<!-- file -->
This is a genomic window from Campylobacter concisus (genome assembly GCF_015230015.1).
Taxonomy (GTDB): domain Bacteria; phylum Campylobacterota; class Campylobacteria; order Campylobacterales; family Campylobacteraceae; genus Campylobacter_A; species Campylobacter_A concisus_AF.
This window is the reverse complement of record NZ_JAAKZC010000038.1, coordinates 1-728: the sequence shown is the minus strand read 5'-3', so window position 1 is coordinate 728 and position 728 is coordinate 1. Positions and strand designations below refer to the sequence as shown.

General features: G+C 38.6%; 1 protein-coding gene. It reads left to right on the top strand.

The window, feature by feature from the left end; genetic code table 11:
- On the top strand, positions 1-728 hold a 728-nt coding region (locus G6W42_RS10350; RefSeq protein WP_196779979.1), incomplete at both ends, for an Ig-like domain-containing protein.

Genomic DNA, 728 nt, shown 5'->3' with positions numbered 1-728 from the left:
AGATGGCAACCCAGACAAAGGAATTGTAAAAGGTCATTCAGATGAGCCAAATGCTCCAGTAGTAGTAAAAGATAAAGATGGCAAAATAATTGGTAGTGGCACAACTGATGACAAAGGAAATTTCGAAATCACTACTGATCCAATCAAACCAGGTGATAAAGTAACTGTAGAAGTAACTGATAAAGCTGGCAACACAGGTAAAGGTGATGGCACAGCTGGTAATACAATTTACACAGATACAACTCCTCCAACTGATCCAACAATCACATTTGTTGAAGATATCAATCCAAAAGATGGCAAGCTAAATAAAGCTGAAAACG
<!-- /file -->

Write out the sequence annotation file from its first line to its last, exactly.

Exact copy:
This is a genomic window from Campylobacter concisus (genome assembly GCF_015230015.1).
Taxonomy (GTDB): domain Bacteria; phylum Campylobacterota; class Campylobacteria; order Campylobacterales; family Campylobacteraceae; genus Campylobacter_A; species Campylobacter_A concisus_AF.
This window is the reverse complement of record NZ_JAAKZC010000038.1, coordinates 1-728: the sequence shown is the minus strand read 5'-3', so window position 1 is coordinate 728 and position 728 is coordinate 1. Positions and strand designations below refer to the sequence as shown.

General features: G+C 38.6%; 1 protein-coding gene. It reads left to right on the top strand.

The window, feature by feature from the left end; genetic code table 11:
- On the top strand, positions 1-728 hold a 728-nt coding region (locus G6W42_RS10350; RefSeq protein WP_196779979.1), incomplete at both ends, for an Ig-like domain-containing protein.

Genomic DNA, 728 nt, shown 5'->3' with positions numbered 1-728 from the left:
AGATGGCAACCCAGACAAAGGAATTGTAAAAGGTCATTCAGATGAGCCAAATGCTCCAGTAGTAGTAAAAGATAAAGATGGCAAAATAATTGGTAGTGGCACAACTGATGACAAAGGAAATTTCGAAATCACTACTGATCCAATCAAACCAGGTGATAAAGTAACTGTAGAAGTAACTGATAAAGCTGGCAACACAGGTAAAGGTGATGGCACAGCTGGTAATACAATTTACACAGATACAACTCCTCCAACTGATCCAACAATCACATTTGTTGAAGATATCAATCCAAAAGATGGCAAGCTAAATAAAGCTGAAAACG